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Soba Noodle Restaurant "Shirakawa-go" (inside Nihon Minka-en)

Soba Noodle Restaurant "Shirakawa-go" (inside Nihon Minka-en)

Soba Noodle Restaurant "Shirakawa-go" is on the 1st floor of the Yamashita House located in the center of Nihon Minka-en. This house is an old folk house with a large gassho-zukuri-style thatched roof, which is designated an important cultural property of Kanagawa prefecture. The soba noodle served here is made of spring water obtained from Oshino village in Yamanashi prefecture.

Visit the Japan Open-air Folk House Museum, Nihon Minka-en, to find the soba restaurant Shirakawa-go. Located on the first floor of the Yamashita House in the center of Minka-en, the gassho-zukuri-style thatched roof cottage is designated an Important Cultural Property of Kanagawa prefecture. The old folk house serves a variety of soba noodle dishes that use fresh spring water all the way from Oshino Village in Yamanashi prefecture.

The soba restaurant Shirakawa-go is open from 11am to 3pm—unless soba noodles sell out earlier—and remains open every day that Nihon Minka-en is open. With nine soba bowls to choose from, Shirakawa-go serves up the Japanese dish in a way that can please everyone. Whether visitors prefer hot soba or cold, taste the wild vegetables of the area in summer or enjoy grated yam or nameko mushrooms in winter. There are even a few Japanese dessert dishes available; have anmitsu or mitsu-mame for a real Japanese experience.

The Yamashita house, where Shirakawa-go operates from the first floor, was built in the early 19th century and stands three stories tall. It was once used for raising silkworms, but after being relocated from its original location twice (once in 1958 and again in 1970) many of the structures of its foundation have been lost. The complex plan of the living zone is divided into six rooms and is a place where visitors can truly see how the people of the past lived and worked.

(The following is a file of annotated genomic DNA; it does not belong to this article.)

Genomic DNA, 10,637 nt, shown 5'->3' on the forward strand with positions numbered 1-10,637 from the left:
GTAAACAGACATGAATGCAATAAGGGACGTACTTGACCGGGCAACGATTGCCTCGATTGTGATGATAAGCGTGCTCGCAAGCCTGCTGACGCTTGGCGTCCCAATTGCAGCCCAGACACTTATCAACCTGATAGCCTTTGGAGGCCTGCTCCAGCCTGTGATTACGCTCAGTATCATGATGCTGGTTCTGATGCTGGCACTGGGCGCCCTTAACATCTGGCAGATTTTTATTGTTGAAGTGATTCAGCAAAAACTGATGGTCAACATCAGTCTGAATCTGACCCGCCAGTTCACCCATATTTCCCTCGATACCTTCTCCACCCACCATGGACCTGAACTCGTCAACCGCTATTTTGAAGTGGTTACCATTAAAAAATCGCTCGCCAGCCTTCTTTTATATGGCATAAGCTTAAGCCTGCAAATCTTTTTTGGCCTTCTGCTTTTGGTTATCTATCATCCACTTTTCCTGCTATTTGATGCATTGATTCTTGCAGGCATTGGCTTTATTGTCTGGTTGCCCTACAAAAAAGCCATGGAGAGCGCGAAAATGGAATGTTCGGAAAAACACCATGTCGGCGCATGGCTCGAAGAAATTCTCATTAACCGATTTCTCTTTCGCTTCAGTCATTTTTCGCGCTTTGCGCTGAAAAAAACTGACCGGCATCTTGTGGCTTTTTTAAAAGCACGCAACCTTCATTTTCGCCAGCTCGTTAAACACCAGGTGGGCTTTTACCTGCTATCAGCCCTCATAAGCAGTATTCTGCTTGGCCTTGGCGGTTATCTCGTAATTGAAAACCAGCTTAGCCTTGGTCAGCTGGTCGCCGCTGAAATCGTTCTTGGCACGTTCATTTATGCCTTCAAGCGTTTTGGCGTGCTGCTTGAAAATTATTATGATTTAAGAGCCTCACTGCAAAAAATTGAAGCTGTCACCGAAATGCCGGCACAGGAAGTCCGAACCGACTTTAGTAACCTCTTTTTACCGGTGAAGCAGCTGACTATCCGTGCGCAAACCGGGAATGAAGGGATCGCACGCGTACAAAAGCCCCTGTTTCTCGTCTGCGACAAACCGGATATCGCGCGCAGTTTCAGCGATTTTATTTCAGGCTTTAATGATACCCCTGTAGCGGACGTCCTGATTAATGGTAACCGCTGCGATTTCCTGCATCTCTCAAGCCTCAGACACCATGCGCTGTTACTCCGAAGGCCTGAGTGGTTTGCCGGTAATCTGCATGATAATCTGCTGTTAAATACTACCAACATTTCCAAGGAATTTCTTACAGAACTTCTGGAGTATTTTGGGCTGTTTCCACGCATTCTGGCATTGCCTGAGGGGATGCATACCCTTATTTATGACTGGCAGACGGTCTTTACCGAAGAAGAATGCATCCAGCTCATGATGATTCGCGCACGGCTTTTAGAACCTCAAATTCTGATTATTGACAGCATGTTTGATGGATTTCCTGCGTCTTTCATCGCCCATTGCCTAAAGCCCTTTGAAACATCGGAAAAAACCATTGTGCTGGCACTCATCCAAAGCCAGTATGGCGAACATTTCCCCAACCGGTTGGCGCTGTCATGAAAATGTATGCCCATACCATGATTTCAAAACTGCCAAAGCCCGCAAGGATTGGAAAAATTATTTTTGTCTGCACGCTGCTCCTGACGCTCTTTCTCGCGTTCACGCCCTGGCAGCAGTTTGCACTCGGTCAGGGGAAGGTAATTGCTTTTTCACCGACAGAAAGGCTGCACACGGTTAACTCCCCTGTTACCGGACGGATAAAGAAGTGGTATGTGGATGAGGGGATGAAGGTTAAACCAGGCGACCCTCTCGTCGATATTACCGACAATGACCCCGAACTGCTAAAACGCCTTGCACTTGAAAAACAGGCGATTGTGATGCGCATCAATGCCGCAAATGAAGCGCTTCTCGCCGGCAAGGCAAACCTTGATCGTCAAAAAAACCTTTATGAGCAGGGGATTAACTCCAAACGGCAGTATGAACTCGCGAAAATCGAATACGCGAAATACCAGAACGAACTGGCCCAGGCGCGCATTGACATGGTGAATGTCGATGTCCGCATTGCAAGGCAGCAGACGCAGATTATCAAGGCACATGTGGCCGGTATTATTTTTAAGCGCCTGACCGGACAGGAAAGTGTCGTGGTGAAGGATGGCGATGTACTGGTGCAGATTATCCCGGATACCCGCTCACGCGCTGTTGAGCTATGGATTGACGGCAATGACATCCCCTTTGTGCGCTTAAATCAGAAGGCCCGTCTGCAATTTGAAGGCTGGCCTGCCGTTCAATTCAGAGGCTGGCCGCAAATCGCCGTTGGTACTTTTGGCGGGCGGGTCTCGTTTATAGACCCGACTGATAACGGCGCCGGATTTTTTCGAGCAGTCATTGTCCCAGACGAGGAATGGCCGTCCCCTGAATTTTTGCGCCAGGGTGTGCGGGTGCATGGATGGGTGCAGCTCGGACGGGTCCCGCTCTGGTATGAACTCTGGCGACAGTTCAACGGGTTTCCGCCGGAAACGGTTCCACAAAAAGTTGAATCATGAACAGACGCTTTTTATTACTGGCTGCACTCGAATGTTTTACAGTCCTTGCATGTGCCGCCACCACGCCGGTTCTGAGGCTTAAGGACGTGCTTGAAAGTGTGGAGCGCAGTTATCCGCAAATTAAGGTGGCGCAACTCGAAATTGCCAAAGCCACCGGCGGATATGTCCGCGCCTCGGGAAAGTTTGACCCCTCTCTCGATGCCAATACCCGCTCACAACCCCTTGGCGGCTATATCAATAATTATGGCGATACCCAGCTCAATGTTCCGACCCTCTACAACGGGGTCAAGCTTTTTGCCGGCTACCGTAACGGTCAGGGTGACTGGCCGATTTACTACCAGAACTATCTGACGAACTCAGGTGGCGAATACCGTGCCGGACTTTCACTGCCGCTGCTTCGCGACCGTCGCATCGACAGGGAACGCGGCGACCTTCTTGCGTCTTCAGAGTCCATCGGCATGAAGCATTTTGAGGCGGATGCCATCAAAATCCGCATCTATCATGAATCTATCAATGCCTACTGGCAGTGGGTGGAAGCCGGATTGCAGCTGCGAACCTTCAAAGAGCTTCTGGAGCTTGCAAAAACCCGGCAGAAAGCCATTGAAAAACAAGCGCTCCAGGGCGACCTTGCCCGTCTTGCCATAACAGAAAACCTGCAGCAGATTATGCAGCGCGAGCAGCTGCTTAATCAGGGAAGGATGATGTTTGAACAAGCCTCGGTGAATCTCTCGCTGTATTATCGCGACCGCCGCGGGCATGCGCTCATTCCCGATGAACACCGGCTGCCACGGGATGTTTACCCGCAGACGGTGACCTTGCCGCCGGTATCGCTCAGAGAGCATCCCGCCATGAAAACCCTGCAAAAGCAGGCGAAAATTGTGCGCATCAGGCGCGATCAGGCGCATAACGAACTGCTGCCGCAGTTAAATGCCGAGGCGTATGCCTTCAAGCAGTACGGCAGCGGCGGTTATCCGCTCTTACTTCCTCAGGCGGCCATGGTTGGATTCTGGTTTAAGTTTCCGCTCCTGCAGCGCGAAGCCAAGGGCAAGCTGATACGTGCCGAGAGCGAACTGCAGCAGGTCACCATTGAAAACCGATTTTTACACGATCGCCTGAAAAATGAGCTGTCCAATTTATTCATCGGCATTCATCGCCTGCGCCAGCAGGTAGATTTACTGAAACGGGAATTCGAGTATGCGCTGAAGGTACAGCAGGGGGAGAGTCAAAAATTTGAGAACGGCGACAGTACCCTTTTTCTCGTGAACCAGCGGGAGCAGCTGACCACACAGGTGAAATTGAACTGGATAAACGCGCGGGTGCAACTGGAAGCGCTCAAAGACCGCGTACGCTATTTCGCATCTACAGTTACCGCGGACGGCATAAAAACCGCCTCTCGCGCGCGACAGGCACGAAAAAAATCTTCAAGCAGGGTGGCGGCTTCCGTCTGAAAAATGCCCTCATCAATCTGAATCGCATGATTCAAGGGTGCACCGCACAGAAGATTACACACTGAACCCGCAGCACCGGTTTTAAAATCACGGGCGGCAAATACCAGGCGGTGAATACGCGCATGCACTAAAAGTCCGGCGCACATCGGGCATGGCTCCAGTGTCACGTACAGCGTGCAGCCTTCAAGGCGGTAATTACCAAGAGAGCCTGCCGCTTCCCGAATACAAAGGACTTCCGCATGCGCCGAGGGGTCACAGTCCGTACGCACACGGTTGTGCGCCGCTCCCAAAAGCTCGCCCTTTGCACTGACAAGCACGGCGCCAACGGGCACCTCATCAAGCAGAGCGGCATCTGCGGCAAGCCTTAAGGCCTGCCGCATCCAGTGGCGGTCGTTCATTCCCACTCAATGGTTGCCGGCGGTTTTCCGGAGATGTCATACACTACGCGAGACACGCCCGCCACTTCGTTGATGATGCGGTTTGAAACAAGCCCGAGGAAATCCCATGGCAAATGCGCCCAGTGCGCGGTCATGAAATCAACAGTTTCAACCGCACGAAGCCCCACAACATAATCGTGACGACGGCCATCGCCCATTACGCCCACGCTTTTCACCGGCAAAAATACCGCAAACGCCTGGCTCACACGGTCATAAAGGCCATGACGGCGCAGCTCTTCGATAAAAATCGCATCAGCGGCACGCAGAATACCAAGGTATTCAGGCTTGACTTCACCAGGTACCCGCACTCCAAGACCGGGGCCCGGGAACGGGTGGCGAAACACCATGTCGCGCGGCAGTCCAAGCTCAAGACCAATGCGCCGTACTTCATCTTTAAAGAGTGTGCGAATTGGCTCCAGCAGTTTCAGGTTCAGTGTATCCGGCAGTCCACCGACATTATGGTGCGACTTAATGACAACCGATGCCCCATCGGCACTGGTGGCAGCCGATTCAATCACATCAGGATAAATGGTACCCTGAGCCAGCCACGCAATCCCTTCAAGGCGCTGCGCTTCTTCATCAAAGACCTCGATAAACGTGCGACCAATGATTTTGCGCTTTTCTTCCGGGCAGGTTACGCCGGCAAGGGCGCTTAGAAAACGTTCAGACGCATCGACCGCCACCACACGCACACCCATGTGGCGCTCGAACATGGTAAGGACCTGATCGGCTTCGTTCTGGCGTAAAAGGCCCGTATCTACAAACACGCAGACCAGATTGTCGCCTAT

At Japan Open-air Folk House Museum, more than 20 old folk houses are on display on the gentle slopes of Tama hills. The houses are arranged across five areas as they were in their original location: post town, Shin’etsu District village, Kanto village, Kanagawa village, and a Tohoku village. Visitors should also be sure to visit the Exhibition Hall for multi-media displays that explain how the folk houses were designed and built in authentic miniatures. The hall also serves to illustrate how people lived and worked in these houses of the past.

For a more hands-on experience, be sure to visit the dento-kogeikan for a traditional indigo dyeing workshop. Located at the West Gate, this workshop offers guests the experience of traditional indigo dyeing. There are seasonal displays of indigo-dyed artworks and a small gift shop where visitors can select their own items to dye at the workshop. For groups of five or more, an advance booking is required.

The Japan Open-Air Folk House Museum is closed on Mondays and from December 29th to January 3rd. An admission fee of 500 yen will let guests enter Minka-en and see all this historical folk house museum has to offer. The museum offers an audio-guide tour phone app downloadable before you visit.

Essential Information

Hours

11am–3pm (restaurant may close early when soba noodles run out)

In order to prevent the spread of coronavirus (COVID-19), various facilities may change their operating days or hours. Check the official website for the latest information.
Suggested duration

1h

Closed Closed when Nihon Minkaen is closed
Costs

Roughly 1,000 yen

Facilities
  • Wheelchair friendly

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